Though Holzer’s work seems intense, she can also be really, really funny. When I first saw statement tees and sweaters popping up a couple of seasons ago, I couldn’t help but be reminded of Holzer’s work – especially the tees and sweaters with solid white or black backgrounds, like Holzer’s broadsides.
The following outfits are centered around statement pieces – ones that are smart, funny, and feminist-y, just like a Holzer work.
PROTECT ME FROM WHAT I WANT
A graphic black-and-white base, like white jeans, a white graphic t-shirt, and black booties provides the same stark canvas for your shirt’s message (one of Holzer’s most recognizable truisms) as a printed broadside. Adding a few tough yet trendy touches, like layers of red flannel and a warm anorak (tie the flannel around your waist for an extra-trendy look), will liven up the outfit without distracting from its focus.
Add a luxe-looking faux fur backpack and a bright red lipstick for color, and you have the perfect comfy-casual look for your feminist art history class or your creative non-fiction workshop.
ROMANTIC LOVE WAS INVENTED TO MANIPULATE WOMEN
Declare your desire to be an autonomous being with this cute and clever beanie. Pair it with trends that make you feel awesome, like a midi-length sweater dress, earring jackets, and red eyeliner. Who cares if boys don’t like trendy looks? You weren’t dressing for them anyway.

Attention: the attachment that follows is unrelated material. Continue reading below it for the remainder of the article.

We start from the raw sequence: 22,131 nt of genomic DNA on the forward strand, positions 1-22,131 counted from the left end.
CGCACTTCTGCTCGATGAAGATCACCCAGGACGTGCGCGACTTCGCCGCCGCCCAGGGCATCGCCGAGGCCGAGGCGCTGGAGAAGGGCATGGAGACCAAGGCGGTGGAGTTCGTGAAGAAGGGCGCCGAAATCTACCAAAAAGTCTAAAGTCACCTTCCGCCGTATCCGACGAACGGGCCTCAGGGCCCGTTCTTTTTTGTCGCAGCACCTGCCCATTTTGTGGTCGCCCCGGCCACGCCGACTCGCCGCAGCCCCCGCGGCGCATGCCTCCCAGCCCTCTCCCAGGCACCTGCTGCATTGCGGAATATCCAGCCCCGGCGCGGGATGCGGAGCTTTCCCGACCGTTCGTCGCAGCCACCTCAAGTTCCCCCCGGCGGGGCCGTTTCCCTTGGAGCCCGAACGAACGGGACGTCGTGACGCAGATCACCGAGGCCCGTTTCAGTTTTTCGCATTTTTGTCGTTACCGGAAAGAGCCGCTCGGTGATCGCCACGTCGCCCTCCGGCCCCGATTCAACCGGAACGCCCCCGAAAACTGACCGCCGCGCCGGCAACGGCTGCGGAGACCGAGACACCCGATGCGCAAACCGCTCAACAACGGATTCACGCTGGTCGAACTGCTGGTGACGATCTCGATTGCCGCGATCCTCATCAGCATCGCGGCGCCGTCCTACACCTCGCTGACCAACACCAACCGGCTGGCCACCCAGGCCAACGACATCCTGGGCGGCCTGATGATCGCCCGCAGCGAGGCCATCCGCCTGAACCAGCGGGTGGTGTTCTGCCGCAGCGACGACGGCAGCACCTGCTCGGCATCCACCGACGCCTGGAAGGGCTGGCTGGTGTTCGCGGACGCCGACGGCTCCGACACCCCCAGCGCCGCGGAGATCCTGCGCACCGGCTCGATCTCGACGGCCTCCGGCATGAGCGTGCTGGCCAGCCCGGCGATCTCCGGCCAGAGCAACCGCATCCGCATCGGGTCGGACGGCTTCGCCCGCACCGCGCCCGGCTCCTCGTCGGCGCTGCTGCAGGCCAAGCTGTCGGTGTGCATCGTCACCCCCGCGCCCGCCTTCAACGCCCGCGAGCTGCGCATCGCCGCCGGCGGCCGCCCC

A warm leather jacket with shearling lining and tights will beef up this look if it’s still freezing where you are. Add pair of kick-butt booties (or a killer pair of Doc Martens) and you’re ready to go out and smash the patriarchy… or just kick it at a cool concert or poetry reading.
EXPRESSING ANGER IS NECESSARY
Don’t you hate it when you’re just walking to CVS on a Sunday to buy toilet paper and maybe five lipsticks when some dude on street tells you to smile? You’re like, not even wearing makeup, or real pants, and he’s all up in your business because you didn’t grace him with your pleasantness. LEAVE ME ALONE, BRO. YOU DIDN’T EARN MY PLEASANTNESS.
Nip that ish in the bud with this adorable and cuddly sweater. Jenny Holzer would approve of your straightforwardness and your refusal to smile at randos on the street. For a comfy but polished weekend look, pair this sweater with soft trousers, slip-on sneakers, and a bright bag.
If your stay-in-your-lane face could use a little help, a jewel-toned lipstick, in my opinion, enhances BRF. Add a pair of dangly earrings to go with your messy top-knot and you’re ready to run out and buy those two more tubes of mascara that you definitely need.
I came across so many excellent and hysterical graphic tees and other pieces that I couldn’t pick just a few of them. All of these pieces would work well with any of the outfits listed above, if they’re more your style.
What do you think?
What do you think of Jenny Holzer’s work? How would you style a statement tee? Are you a feminist? What artists or works of art would you like to see in this column? Let me know in the comments below!